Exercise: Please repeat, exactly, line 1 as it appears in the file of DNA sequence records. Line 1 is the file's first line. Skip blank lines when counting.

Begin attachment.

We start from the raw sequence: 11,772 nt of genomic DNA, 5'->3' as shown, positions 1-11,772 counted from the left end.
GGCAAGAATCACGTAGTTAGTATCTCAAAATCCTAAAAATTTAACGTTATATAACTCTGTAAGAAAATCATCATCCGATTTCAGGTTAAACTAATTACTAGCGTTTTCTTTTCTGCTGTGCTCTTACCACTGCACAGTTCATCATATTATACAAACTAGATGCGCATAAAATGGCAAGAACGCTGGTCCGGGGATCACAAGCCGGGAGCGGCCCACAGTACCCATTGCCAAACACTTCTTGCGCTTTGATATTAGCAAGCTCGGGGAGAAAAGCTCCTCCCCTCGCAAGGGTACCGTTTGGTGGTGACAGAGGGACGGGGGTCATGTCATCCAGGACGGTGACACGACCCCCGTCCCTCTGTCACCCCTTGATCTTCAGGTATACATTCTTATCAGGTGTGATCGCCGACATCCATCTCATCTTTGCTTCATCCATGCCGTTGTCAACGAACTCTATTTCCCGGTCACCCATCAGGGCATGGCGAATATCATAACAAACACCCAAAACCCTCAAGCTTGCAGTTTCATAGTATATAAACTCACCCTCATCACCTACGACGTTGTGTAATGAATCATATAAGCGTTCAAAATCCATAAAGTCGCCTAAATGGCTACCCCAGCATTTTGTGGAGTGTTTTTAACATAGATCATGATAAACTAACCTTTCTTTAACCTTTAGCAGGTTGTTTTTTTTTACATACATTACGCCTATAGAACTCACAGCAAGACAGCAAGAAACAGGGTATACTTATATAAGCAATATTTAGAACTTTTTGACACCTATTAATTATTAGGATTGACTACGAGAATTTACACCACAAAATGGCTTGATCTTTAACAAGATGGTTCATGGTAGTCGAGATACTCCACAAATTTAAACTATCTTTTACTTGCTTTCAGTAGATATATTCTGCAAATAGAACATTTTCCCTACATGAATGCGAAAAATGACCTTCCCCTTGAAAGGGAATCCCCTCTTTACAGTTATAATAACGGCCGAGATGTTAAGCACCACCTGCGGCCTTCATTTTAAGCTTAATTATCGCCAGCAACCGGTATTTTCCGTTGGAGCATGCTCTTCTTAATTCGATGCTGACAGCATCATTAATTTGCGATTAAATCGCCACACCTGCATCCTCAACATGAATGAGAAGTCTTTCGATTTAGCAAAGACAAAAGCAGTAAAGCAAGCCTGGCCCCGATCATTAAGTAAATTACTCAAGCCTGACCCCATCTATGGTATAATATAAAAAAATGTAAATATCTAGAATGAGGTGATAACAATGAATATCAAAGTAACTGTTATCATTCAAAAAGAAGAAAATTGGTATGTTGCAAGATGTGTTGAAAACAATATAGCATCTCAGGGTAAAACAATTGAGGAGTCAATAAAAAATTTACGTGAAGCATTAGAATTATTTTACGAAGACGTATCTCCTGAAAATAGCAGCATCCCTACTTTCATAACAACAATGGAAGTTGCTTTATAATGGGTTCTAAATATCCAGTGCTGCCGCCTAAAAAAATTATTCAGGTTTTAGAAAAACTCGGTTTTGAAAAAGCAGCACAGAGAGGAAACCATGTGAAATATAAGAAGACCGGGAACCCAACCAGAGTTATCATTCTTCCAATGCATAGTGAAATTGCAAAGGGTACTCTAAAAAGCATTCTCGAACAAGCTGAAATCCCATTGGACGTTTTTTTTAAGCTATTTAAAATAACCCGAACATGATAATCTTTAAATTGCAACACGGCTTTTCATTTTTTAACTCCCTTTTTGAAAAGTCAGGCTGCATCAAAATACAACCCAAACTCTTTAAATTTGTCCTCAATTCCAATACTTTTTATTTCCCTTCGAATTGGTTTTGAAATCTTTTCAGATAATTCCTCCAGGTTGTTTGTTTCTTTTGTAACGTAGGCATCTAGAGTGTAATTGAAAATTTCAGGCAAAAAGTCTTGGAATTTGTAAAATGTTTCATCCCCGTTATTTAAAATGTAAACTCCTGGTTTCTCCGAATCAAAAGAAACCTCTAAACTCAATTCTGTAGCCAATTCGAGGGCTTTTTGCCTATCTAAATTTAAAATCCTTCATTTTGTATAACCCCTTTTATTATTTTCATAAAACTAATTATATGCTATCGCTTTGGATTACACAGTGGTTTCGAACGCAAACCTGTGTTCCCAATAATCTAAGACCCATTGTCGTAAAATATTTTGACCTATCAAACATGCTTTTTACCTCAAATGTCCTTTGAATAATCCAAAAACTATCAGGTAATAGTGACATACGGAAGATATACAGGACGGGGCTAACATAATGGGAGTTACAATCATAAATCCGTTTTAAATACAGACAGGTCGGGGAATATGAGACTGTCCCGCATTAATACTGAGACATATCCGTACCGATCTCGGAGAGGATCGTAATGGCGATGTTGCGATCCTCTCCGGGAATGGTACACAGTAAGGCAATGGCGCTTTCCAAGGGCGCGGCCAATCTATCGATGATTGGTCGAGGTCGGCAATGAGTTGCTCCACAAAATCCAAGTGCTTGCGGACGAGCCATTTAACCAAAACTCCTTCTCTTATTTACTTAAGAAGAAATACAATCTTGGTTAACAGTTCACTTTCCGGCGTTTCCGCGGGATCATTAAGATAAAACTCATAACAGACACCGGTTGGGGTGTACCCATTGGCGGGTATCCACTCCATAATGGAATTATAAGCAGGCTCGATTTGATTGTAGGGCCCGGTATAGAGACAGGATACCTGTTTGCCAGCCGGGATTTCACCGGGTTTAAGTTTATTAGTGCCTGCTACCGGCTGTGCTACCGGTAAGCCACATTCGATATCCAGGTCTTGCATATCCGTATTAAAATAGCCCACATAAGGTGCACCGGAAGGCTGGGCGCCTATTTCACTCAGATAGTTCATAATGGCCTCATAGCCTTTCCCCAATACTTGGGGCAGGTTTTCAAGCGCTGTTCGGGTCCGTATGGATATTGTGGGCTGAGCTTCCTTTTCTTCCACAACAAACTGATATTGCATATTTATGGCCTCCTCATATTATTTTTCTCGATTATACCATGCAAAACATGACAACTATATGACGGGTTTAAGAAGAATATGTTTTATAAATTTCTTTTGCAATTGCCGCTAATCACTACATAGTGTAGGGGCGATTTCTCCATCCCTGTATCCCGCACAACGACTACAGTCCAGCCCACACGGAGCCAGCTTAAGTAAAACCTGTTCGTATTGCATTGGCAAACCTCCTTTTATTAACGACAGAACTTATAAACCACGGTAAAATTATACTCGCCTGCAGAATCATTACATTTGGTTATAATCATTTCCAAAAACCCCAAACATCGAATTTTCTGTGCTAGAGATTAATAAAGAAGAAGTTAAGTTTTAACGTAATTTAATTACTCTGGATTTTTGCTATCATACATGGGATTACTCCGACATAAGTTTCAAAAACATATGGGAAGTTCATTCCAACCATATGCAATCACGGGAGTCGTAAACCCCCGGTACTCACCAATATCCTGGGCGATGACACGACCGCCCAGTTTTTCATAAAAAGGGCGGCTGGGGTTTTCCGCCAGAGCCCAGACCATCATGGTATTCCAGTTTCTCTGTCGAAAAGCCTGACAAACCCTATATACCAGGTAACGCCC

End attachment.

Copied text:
We start from the raw sequence: 11,772 nt of genomic DNA, 5'->3' as shown, positions 1-11,772 counted from the left end.